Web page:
By Ike Señeres
There was a documentary film titled “Berlinized” which showed the western and eastern side of the divided city, depicting it as a parallel universe that coexisted with each other, without necessarily becoming one. At least not yet at the time the film was made. As of now, “Berlinized” has not yet become a word that has entered the English language, but I now propose to whoever is listening out there that it should be accepted as a word to mean the fusion or combination of two parallel cultures or territories, in effect becoming the opposite or the antonym of the word “balkanized”, the latter meaning the breaking up of territories, possibly resulting in the emergence of two or more distinct cultures.
Regardless of whether you accept the entry of the word “balkanized” into the English language, that is the word that I would prefer to use in describing the existing reality in some of our cabinet level Departments, wherein there is practically no coordination or communication between and among their own organic bureaus and attached agencies. There is really no need to name these Departments, because it is very well known who they are and what they are. What is even more unproductive is the lack of coordination or communication between and among these Departments, even if their mandates would overlap or crossover from one scope to another. There is no need to name names, but vehicle emissions would definitely affect the environment, and the planting of trees would eventually increase our water supplies.
Maybe it is just pure coincidence, but the genre of political science that became known as “linkage politics” emerged at about the same time that the term “Balkanized” also emerged, although there is actually no direct correlation between the two. However, it could be said that the politics of two or more chop chopped states could possibly co-exist and survive along with each other, possibly even as adjacent parallel universes. If this can happen between and among sovereign states, I do not see why it could not happen between and among bureaus and agencies that are practically linked to each other under one Department. Same goes for two or more Departments that are practically linked to each other under one Cabinet.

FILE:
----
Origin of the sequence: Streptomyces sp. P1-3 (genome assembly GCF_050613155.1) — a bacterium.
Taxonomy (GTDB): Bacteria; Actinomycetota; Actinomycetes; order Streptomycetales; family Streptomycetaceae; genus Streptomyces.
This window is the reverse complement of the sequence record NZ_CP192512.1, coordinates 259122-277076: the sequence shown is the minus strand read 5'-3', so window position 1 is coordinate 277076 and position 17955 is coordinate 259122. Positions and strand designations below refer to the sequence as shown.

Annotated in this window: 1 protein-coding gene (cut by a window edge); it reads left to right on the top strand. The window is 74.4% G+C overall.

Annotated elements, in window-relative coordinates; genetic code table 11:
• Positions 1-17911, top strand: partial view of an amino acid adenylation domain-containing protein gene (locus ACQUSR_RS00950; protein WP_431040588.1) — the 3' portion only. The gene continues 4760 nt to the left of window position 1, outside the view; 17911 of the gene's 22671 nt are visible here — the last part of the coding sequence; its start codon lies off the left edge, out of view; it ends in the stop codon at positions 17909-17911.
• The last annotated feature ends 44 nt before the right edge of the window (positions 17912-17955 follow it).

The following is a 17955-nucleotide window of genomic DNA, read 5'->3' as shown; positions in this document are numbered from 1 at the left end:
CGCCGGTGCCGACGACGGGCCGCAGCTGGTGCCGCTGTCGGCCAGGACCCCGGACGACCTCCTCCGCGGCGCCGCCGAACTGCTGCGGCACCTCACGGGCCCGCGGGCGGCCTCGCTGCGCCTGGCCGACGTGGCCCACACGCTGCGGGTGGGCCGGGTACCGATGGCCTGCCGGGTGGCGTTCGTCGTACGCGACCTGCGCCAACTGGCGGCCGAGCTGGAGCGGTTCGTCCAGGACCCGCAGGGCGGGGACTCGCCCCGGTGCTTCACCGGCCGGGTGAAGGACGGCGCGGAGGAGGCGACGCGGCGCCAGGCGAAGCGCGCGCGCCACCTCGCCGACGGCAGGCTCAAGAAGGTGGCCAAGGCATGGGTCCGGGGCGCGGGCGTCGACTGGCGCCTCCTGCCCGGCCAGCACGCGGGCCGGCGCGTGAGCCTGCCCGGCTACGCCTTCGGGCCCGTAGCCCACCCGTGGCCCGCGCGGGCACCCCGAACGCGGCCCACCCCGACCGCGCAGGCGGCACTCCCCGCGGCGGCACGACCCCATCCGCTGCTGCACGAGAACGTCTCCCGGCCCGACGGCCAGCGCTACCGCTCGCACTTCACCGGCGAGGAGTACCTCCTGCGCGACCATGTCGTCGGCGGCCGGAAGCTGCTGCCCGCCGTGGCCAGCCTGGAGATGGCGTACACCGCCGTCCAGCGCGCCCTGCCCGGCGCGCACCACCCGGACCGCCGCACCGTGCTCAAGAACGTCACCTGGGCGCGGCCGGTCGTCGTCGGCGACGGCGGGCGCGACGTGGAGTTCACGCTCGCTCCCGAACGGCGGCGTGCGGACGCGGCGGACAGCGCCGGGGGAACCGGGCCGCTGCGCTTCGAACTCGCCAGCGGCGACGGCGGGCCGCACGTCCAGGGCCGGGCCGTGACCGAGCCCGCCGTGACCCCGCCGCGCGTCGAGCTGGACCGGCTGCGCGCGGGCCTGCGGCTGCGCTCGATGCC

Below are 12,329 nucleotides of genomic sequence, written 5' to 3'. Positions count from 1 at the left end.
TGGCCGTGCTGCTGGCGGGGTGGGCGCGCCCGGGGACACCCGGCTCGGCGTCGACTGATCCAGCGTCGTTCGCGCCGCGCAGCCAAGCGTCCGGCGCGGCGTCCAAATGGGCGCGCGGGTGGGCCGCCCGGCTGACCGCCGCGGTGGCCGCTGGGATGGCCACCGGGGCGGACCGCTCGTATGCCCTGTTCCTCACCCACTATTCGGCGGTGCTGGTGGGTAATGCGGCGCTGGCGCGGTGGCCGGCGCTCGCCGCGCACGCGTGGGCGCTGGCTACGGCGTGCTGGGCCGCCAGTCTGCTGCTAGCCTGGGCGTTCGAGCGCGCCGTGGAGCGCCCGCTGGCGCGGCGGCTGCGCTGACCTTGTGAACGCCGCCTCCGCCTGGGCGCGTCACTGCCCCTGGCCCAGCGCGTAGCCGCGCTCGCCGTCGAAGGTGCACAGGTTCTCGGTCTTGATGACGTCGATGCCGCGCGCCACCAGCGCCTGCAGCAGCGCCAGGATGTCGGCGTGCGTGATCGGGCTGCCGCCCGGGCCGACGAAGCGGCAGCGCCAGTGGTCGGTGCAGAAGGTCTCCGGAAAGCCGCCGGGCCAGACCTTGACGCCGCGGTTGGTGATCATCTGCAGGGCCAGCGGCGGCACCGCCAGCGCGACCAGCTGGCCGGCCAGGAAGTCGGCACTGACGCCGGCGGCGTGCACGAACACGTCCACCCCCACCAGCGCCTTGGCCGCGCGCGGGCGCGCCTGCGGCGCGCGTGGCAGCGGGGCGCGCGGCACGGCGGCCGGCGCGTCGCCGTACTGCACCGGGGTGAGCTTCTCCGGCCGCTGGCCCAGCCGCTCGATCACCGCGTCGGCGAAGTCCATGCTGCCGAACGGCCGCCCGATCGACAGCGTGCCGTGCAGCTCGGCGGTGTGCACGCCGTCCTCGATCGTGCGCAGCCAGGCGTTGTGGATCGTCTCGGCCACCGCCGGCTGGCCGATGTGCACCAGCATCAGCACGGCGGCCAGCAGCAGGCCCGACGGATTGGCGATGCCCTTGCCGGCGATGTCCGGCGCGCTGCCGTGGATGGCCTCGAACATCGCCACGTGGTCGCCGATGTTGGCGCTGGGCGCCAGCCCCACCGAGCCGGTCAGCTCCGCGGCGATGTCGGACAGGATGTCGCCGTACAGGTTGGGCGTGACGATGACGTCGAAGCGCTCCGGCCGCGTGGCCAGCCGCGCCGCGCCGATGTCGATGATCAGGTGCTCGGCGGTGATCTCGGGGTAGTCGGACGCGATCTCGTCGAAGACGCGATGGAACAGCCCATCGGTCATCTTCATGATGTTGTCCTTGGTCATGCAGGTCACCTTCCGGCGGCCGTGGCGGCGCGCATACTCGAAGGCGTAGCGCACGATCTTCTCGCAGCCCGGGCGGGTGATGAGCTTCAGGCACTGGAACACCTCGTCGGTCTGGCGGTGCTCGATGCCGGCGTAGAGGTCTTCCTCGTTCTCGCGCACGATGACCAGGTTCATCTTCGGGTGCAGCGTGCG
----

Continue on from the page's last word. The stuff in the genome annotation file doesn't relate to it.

In this time and age of social networking sites (SNS), I really wonder how and why young kids can communicate with, and coordinate with each other so easily by using these sites, but the government people who are supposed to be older and wiser people could not do it among themselves. As I see it however, it is not so much because they are unwilling; it is just that they are unable to because of the lack of the means to do so. Of course, part of their concern is data security and data privacy, two imperatives that they could not take lightly. Add to that the problem of connectivity, because without that, they also could not communicate.
As everyone talks about federalism, I could not help but notice that there is something lacking in that yearning, and I think that that is no other than the parliamentary system. Federalism is simply organizing the jurisdictions within the State, but it does not necessarily answer the question of how to run the affairs of the State. As I see it, the parliamentary system is the one that should run these affairs, combining both executive and legislative functions into one chamber. Instead of Balkanizing these two functions, there will be a deliberate decision to “Berlinize” the two so that the walls would tumble down and both sides of the wall would become one.
Somehow, I could see the logic of allowing those who make the laws to implement these as well. To me, that almost sounds like “putting your money where your mouth is”. One way or the other, I think that would prevent not only finger pointing, but blame throwing as well. Somehow, I could not really imagine the members of the parliament to investigate themselves for their own actions, not unless the opposition would keep badgering them for that. Unknown to many people however, we do have a Legislative-Executive Development Advisory Council (LEDAC) where the legislative and the executive are supposed to meet regularly the development oriented agenda items.
Whether it is within Departments, across the Departments or it is between the legislative and the executive branches, there is now a free downloadable mobile app (www.we.cards) that anyone could use to create a digital business card and an organization directory that Bureaus, Agencies, Departments and branches of government could use to find each other and to communicate with each other. Never mind if there are physical walls that would seal of one side from the other, because those who want to virtually break down these walls could now communicate with, coordinate with, and collaborate with each other. If in the past, people would find excuses not to be able to contact each other, those days are now gone with WeCards.